The political theater that too often surrounds the Nassau Interim Finance Authority when it seeks to impose some fiscal discipline on the county can obscure its core mission: to borrow money for the county at lower cost.
NIFA did that job very well last week, saving the county about $35 million in interest payments by refinancing $318 million of its bonds. This shrewd timing by chairman Ronald Stack, who had resisted calls by county officials to act earlier, got taxpayers the low rate of 1.67 percent.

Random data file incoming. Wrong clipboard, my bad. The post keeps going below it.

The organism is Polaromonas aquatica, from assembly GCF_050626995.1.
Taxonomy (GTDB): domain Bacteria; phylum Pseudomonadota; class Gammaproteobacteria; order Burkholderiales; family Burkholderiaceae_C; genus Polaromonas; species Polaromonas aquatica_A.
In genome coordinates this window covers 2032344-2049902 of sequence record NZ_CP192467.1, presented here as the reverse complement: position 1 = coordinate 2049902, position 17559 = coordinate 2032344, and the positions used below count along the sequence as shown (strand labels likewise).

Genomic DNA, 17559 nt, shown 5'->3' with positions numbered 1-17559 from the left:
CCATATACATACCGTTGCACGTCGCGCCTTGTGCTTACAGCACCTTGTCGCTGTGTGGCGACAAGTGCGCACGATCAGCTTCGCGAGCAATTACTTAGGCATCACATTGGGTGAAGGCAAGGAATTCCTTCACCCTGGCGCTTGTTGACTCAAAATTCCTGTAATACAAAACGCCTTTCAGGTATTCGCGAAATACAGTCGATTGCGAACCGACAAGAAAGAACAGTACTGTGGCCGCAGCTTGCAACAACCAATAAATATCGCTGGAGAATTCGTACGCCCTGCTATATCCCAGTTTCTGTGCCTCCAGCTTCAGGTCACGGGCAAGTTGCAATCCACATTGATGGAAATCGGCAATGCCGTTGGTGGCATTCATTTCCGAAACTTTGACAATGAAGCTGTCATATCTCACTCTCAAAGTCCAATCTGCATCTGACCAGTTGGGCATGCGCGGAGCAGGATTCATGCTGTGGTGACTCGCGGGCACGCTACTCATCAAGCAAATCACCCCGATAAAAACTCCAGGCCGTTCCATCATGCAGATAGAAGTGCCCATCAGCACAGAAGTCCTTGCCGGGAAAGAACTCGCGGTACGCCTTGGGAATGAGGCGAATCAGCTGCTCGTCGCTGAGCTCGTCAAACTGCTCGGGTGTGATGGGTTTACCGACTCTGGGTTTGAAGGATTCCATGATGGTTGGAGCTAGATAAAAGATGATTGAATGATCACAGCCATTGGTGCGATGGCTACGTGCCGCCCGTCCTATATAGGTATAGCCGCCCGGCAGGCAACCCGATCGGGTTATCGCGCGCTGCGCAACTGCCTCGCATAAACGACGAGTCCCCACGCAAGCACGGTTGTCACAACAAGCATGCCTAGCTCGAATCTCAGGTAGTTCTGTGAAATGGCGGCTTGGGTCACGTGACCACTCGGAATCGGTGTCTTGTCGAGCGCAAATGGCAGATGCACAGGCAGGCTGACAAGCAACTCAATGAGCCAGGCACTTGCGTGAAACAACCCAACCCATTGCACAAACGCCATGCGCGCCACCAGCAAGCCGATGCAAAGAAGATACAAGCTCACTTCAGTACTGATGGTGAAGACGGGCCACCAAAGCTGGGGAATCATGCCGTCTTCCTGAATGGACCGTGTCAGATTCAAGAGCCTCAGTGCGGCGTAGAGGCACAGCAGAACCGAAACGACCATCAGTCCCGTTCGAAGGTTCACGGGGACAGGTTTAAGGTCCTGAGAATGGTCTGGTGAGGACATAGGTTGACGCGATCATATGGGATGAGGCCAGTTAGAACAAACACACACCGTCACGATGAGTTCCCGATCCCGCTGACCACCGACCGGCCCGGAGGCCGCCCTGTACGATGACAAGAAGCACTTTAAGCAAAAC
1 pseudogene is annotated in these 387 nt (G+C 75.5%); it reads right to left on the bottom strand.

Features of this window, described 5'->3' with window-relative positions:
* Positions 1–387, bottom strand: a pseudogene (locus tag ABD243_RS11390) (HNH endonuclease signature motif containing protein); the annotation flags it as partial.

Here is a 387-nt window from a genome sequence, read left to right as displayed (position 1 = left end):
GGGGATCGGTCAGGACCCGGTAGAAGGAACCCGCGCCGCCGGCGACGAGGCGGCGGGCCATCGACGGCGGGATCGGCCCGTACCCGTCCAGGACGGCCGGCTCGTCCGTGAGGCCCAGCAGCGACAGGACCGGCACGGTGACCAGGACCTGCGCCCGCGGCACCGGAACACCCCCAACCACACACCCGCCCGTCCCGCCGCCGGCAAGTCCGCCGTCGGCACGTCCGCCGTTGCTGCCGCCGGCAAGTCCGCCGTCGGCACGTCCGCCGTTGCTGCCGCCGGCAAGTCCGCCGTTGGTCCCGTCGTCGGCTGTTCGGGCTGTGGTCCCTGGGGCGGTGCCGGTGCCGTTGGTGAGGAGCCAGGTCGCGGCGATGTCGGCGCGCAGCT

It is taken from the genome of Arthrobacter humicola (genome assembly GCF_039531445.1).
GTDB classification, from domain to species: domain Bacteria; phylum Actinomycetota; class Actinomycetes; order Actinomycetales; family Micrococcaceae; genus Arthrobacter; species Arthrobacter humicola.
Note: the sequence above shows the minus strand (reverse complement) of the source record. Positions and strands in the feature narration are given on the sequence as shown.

NIFA's high credit rating is what allows such a preferential rate. The state law creating the oversight board gives the holders of NIFA bonds first dibs on the county's sales tax revenue. After the debt service is paid, the remaining proceeds from the sales tax are turned over to the county treasury.